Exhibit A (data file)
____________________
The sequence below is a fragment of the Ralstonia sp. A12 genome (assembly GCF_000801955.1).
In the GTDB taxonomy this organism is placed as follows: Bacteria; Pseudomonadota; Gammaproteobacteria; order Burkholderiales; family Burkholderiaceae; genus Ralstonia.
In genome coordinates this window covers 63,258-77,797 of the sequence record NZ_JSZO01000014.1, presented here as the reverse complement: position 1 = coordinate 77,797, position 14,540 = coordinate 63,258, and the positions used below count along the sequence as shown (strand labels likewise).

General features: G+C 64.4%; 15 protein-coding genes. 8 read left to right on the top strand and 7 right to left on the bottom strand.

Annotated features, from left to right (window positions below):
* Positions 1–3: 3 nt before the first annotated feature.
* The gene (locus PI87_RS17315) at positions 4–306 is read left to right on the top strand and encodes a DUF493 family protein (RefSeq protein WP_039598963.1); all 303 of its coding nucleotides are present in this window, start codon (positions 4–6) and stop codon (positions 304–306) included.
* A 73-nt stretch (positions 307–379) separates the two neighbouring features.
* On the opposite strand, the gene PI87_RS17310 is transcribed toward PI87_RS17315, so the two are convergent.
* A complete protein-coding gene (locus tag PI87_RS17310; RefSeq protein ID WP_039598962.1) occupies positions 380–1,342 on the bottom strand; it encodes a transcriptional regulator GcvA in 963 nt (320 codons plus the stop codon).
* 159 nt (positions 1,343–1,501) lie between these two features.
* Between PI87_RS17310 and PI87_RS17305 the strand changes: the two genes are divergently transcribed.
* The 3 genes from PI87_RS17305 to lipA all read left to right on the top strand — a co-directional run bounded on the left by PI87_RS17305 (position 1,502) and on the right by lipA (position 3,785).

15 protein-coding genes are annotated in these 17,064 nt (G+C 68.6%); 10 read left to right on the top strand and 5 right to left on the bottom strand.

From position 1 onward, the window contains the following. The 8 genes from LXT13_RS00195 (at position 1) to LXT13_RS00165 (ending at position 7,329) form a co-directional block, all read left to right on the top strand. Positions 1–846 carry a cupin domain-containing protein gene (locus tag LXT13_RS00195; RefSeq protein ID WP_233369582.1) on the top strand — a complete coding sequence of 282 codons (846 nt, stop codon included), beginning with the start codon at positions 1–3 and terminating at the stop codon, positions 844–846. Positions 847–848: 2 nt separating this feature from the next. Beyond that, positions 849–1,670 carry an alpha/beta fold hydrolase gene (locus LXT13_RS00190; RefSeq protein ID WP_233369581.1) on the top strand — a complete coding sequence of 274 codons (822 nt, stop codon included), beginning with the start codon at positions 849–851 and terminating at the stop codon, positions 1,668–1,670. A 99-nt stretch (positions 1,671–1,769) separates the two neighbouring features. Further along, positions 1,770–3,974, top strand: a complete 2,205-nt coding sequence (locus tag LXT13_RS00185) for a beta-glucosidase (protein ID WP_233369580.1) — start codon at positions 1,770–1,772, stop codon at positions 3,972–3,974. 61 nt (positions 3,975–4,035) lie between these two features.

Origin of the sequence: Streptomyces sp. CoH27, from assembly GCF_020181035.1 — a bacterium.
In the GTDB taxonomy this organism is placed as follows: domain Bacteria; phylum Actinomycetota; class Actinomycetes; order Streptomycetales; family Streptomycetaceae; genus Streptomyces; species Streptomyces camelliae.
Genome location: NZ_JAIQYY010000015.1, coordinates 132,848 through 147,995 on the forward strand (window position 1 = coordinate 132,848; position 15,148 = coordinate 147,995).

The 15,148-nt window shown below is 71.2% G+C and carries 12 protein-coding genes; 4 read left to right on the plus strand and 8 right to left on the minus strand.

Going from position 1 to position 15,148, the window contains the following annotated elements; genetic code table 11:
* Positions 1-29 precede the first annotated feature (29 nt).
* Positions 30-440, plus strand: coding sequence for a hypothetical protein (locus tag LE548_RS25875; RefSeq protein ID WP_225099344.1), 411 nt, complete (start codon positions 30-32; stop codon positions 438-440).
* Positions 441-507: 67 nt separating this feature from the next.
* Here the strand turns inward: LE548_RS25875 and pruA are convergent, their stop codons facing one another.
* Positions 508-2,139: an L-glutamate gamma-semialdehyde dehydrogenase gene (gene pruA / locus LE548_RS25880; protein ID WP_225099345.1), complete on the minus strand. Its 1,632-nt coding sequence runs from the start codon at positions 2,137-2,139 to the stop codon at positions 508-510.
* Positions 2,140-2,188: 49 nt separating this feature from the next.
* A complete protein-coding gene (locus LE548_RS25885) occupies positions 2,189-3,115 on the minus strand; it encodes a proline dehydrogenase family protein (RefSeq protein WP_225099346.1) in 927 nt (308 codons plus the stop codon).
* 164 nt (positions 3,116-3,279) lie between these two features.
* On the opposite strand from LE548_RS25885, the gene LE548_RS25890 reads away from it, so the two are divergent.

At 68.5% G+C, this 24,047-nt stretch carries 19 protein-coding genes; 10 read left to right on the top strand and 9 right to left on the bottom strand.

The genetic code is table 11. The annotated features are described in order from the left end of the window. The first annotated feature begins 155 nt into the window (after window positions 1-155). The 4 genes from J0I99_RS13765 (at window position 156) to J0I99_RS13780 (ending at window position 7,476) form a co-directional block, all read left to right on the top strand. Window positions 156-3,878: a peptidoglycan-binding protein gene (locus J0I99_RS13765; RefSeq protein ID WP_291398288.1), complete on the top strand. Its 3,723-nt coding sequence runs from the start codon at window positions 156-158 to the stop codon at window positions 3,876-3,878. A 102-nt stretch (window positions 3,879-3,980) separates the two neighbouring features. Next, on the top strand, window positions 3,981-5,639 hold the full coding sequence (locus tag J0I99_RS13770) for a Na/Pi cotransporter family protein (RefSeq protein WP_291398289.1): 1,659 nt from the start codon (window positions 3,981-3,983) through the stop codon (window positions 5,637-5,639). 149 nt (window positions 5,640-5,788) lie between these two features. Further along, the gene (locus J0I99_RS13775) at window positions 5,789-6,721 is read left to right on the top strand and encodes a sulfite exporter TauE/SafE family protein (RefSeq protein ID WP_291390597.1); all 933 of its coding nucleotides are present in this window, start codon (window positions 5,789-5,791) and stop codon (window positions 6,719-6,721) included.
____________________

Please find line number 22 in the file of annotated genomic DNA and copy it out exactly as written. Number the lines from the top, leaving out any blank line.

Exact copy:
* Positions 30-440, plus strand: coding sequence for a hypothetical protein (locus tag LE548_RS25875; RefSeq protein ID WP_225099344.1), 411 nt, complete (start codon positions 30-32; stop codon positions 438-440).